A drawback of letting the system state reside on DRAM is that after a power reset the system reverts to its ``original'' state and configuration. For this reason, we have implemented a so-called hibernation option. In this case, the system image is copied from DRAM to non-volatile storage (flash) before initiating FPGA programming. The reconfiguration mode (normal vs hibernation) is specified as a parameter of the system call and is stored along with the rest of the runtime state. This information is retrieved upon restart by the bootloader, and if reconfiguration was performed in hibernation mode, the system image is restored into DRAM prior to continuing with the default resume action sequence.

While the hibernation option enhances robustness, it also introduces a significant delay. The total time needed to dump the DRAM image on flash is well above 30 seconds for our platform. Our backup scheme is simple (e.g. the flash is written in polling read mode since all interrupts are disabled) and lacks advanced features, such as checkpointing. Faster non-volatile media and more elaborate I/O operations could reduce this delay, but this could also lead to inconsistencies with respect to the state being saved, in which case more sophisticated hibernation mechanisms [4] may have to be employed.

Notably, our approach is not directly applicable on systems that are interfaced to complex hardware. In this case, a system-wide quiescing of user space processes and kernel thread activity would be required, both prior and after the system suspend sequence so that the state of peripherals can be properly saved and restored, respectively.

4.4 Device Driver Notification

When the system reconfigures, all devices are destroyed, and then re-installed, possibly in a different area within the FPGA fabric; and in a state that most likely requires further initialization before the device becomes operational. As a consequence, even though the device addresses are properly stored in the PDLT, additional device driver specific repair actions may be needed in order to preserve the continuity of device usage at the application level.

For this purpose device drivers may register a so-called reconfiguration handler, which is invoked by the kernel after reconfiguration, before returning control to the application. This rountine can be used to perform various housekeeping tasks, such as to initialize the device to a default operating mode, perhaps even restoring it to a previous state, and abort pending operations whose execution may have been compromised due to the FPGA reconfiguration. Device drivers that do not require any initialization/restoration actions need not provide a handler. A simple priority scheme is used to enable the execution of handlers in a certain order.

In our current system prototype we have successfully implemented reconfiguration handlers for the UART, Ethernet, flash, GPIO, interrupt controller and system timer drivers. Since our platform has a softcore timer, each reconfiguration introduces a real-time clock lag (noticeable from an external observer). This error could be corrected by measuring the (fixed) amount of time required for the system to reconfigure, and letting the timer driver increment the system time by this value after each reconfiguration.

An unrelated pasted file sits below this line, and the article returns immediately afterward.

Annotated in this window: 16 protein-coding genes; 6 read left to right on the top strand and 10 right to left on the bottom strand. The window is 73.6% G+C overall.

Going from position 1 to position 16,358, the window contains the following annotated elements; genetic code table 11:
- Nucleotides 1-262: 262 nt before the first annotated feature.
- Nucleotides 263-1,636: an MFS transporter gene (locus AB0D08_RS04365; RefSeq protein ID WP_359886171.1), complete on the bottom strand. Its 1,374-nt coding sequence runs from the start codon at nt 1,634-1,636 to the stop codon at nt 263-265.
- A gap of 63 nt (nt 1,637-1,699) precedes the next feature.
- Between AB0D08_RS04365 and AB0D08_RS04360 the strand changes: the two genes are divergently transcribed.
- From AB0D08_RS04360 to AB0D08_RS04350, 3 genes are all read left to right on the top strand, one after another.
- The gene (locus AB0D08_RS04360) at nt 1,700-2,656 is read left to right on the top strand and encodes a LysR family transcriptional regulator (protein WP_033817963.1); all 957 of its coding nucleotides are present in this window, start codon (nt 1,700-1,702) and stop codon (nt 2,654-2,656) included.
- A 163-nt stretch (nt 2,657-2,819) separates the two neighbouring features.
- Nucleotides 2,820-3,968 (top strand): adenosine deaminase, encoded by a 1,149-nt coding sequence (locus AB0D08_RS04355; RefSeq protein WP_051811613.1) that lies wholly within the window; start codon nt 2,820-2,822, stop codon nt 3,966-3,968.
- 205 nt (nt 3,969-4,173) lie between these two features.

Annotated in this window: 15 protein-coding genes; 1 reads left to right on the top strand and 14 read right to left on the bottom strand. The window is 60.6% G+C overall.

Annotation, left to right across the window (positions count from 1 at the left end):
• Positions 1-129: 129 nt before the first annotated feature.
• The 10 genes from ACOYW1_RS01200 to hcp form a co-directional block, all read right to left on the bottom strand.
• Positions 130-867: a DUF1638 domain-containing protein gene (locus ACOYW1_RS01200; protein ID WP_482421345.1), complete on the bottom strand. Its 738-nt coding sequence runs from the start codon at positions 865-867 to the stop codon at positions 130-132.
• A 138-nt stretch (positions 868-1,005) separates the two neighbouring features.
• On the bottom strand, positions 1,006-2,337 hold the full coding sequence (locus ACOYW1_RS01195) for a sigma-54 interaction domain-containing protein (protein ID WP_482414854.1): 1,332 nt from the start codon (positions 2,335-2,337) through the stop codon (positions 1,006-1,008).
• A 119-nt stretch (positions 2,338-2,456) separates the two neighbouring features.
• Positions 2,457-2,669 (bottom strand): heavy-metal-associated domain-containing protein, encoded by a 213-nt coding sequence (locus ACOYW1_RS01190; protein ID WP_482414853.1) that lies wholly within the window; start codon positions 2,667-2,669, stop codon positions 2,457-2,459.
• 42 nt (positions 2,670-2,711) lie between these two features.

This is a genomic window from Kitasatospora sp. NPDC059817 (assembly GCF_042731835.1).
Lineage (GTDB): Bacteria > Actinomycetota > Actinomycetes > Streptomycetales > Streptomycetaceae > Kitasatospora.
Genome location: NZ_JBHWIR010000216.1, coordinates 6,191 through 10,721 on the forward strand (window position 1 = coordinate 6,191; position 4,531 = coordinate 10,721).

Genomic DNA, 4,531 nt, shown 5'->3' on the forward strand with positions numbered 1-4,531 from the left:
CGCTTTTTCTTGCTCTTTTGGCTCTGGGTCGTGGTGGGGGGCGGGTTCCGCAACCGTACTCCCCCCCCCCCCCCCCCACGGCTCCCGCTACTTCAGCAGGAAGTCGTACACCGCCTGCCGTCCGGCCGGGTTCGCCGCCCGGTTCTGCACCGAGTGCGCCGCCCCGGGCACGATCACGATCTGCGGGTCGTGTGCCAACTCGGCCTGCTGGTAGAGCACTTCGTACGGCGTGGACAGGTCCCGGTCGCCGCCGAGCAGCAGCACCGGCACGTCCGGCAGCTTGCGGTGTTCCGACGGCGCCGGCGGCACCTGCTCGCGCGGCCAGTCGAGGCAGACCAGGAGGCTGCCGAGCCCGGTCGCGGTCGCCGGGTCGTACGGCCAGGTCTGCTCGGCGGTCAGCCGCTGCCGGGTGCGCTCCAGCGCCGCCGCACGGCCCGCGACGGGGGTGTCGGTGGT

4.5 Reconfiguration-Transparent Drivers

Application programs should access devices without caring about reconfigurations that may take place during their execution. Put in other words, device drivers should offer reconfiguration-transparent operations. Although the specifics of how to achieve satisfactory functionality are highly device-dependent, we have found the following guidelines to be of use for most cases.

Upon startup the device driver initializes its internal state as well as the device, as usual. When the reconfiguration handler is called, the device is initialized so that it can be properly accessed via the driver operations. Moreover, all processes that have been suspended inside a driver operation are resumed. This implies that the reconfiguration handler must be able to access all driver specific wait queues used by blocking operations, which can be typically achieved via a global wait queue list.

Each driver operation retrieves the device address from the PDLT and uses it to access the device. Notably, the PDLT entry may contain a zero value, indicating that the device is not installed in the current configuration, in which case the driver operation returns an error (e.g. ENODEV). Moreover, configuration parameters and/or additional internal state are recorded so that the device can be properly initialized via the reconfiguration handler. Blocking operations also maintain global state that is used to determine, when they eventually resume, whether a reconfiguration took place in the meantime. If this is not the case, the operation proceeds as usual. Else, the device address is retrieved from the PDLT and the operation can be re-tried.

For the sake of completeness we note that some devices may be asynchronous, in which case the effects of driver operations do not necessarily take place within the context of the respective invocations. Moreover, it may be impractical or even impossible for the driver to maintain the device's internal state so that it can be restored. In this case, reconfiguration could lead to state loss, violating transparency. This could be avoided by introducing a locking scheme that allows a driver to block (a requested) reconfiguration until all such operations are acknowledged by the softcore device. We plan to address this issue in a future version of our implementation.